In every aspect of your life, you set goals for yourself, whether you realize it or not. Not all goals have to be grandiose milestones. They shouldn’t be. If your ultimate goal is to run a marathon, you need to train (unless you’re this guy), and to do so, you set a series of smaller goals like running 1 mile, 3 miles, 10 miles, etc. until you’re ready for your final goal.
You can break 40k goals down into tons of different categories between painting, modeling, and playing. Since my forte is playing, I’ll focus on that. There are two main types of goals you can set in competitive 40k: a long term or a short term. A long-term goal is something like how you place at events (e.g., “my goal is to make top 8 of LVO”), and a short term goal is something much more immediate (e.g. “my goal is to win this game”). Of course, there are silly goals like “I want to have fun this game,” but those are for filthy casuals. I mean, who would want to have fun playing a game they spent thousands of dollars on!?
For event-based goals, it’s essential to be honest with yourself about your position and odds of winning. Everyone wants to win every event they go to, but let’s keep it real. If you’ve spent a year waffling between a record of 2-4, 3-3 and 4-2 at events, and expect to copy and paste the LVO winning list and win Adepticon, you’re just setting yourself up for failure. Now, there are three positions you can be in for an event, and you need to identify which one you are in honestly.
1. You are a person who has won big tournaments, and you consistently place highly. A realistic goal for you should be trying to win the tournament. This is the elite of the elite and by far the smallest demographic of the tournament attendee population.
2. You are a person who usually does above 500, meaning you finish with a winning record. A good goal here is to try and hit top 16, top 8, or whatever the event is doing. If it’s a smaller event, maybe just try and podium.
3. You are a person who hasn’t won anything, you rarely, if ever make the top cut and it’s common for you to finish with a losing record. This is by far the largest demographic, yet the hardest to admit that you are a part of. Remember, though, that it’s important to remain objective if you want to improve.
If you fall into categories 1 or 2, then you probably already know what I’m going to be talking about in the next couple paragraphs, since you’ve probably already been doing it. This is going to target category 3.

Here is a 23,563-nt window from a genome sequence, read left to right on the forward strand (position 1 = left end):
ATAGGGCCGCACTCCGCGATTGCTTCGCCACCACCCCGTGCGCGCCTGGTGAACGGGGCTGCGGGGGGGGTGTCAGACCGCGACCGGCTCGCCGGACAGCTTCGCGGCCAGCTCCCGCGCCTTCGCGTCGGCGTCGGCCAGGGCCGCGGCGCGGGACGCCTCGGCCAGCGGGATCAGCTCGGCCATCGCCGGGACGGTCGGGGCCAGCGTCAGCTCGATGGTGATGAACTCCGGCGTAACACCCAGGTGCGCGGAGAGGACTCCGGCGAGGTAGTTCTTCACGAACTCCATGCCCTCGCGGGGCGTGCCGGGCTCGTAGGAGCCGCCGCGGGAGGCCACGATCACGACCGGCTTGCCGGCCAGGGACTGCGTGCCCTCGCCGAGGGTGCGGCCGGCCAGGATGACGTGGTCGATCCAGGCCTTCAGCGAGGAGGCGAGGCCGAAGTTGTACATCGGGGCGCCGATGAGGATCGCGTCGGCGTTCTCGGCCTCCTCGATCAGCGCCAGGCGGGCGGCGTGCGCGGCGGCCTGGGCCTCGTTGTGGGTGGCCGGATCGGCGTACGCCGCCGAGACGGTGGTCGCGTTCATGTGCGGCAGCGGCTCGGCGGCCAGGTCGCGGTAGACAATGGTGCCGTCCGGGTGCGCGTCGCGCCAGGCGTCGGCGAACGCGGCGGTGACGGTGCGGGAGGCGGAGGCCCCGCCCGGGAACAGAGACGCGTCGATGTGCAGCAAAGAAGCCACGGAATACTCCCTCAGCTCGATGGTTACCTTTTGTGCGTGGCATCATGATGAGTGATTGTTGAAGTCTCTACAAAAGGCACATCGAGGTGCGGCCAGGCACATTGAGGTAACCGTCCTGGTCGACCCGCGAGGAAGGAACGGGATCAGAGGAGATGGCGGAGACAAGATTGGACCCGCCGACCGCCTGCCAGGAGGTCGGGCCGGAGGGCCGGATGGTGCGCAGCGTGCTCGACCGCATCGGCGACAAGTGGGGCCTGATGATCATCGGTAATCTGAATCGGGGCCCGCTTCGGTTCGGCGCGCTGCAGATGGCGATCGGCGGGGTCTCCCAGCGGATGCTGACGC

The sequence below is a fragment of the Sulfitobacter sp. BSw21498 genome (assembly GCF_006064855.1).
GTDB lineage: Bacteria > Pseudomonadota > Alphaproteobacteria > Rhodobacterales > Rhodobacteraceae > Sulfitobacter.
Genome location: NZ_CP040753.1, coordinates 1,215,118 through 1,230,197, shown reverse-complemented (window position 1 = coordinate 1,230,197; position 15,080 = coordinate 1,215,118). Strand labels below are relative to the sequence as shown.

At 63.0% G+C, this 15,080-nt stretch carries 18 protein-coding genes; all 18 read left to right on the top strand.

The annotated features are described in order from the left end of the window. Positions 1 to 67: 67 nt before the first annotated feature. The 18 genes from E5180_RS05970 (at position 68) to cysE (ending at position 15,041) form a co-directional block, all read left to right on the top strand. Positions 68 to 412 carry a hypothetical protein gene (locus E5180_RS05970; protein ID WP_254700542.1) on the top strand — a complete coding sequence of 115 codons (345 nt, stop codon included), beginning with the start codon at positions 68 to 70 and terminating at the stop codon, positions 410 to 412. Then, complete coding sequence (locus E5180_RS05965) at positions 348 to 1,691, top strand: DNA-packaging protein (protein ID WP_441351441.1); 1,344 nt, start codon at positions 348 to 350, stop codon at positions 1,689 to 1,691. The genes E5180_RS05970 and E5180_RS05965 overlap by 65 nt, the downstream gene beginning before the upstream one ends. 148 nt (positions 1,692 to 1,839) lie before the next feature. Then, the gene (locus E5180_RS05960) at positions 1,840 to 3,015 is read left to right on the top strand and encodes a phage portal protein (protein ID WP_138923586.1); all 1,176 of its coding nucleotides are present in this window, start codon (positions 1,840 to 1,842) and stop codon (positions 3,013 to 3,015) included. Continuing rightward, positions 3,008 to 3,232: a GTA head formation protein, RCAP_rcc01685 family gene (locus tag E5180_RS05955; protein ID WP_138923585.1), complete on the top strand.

For all you category 3 people, I have good news for you! I’ve been where you are, and I know what it takes to see real improvement. It’s not going to be easy, but it’s far from impossible. With a little help and guidance, you, too, can become a top contender at GT’s!
When you go to tournaments, you must understand that even though it’s a competition, it’s not the ONLY competition. If you tend to not do well at events and go in with the primary goal of winning, I can almost assure you that you will not improve and get even more frustrated. Instead of looking at each event as a chance to break through, look at it as an opportunity to learn. After all, there is no better practice than the real thing.
I typically learn more about my army and how it works intimately at a GT than in any amount of practice games. This is because, in practice, you start to normalize your moves, and things become standard, often as a byproduct of playing against the same people and the same types of lists. A GT is a totally new atmosphere playing against strangers of variable skill and lists you may have never encountered or even considered. Real tournaments are the ultimate hub for learning 40k in a practical setting and should be treated as such.
So, it’s tournament day. You walk up to your round 1 opponent, George. Then the TO has to re-pair everyone because something went wrong. Classic. So, you walk up to your new round 1 opponent John Smith, and you play your game. You play John, and he beats you. You get frustrated and disappointed because your shot at winning just went out the window, and you feel like you’re just playing for the sake of playing, and you ultimately know it’s just a waste of time. This mentality is the reason you do not see real progress.
To be completely honest, you probably weren’t going to win this tournament anyway. Your goal going in shouldn’t have been to win or even make the top 16. Your goal should have been to learn. If you look at the tournament as a learning opportunity rather than a winning opportunity, you will come out of that tournament a lot better at 40k than when you entered, so maybe the next tournament you’ll have a real shot at bringing it home.
There were probably 1000 things you could’ve done better in your game with John if you just try to focus on the “what you could’ve done differently.” Even if you can only recognize 1 or 2 things that you could’ve done better, that’s ok. Learn from them and improve. If every time you lose, you learn one thing and correct it, so it doesn’t happen again. Eventually, there will be no more mistakes to correct. I spend a lot of time reflecting on my losses (and even my wins) to figure out what areas I could improve.
Remember, LVO 2020 isn’t the last LVO. If you did poorly, instead of getting frustrated, try and improve so at Adepticon (or whatever your next event is), you’ll do better. Likewise, if you do poorly at various events, you’re likely to do poorly at Adepticon, and that’s OK! Just look at it as a learning opportunity, so by the time next year rolls around, and you hit LVO 2021, you have a real shot at cracking that elusive top 8.
If you approach 40k tournaments with this mentality, your overall enjoyment for competitive play will increase, and you will feel more satisfied with your hobby. Not only that, but you will also really improve your game. So just go out there and make a conscious effort to change how you mentally approach 40k!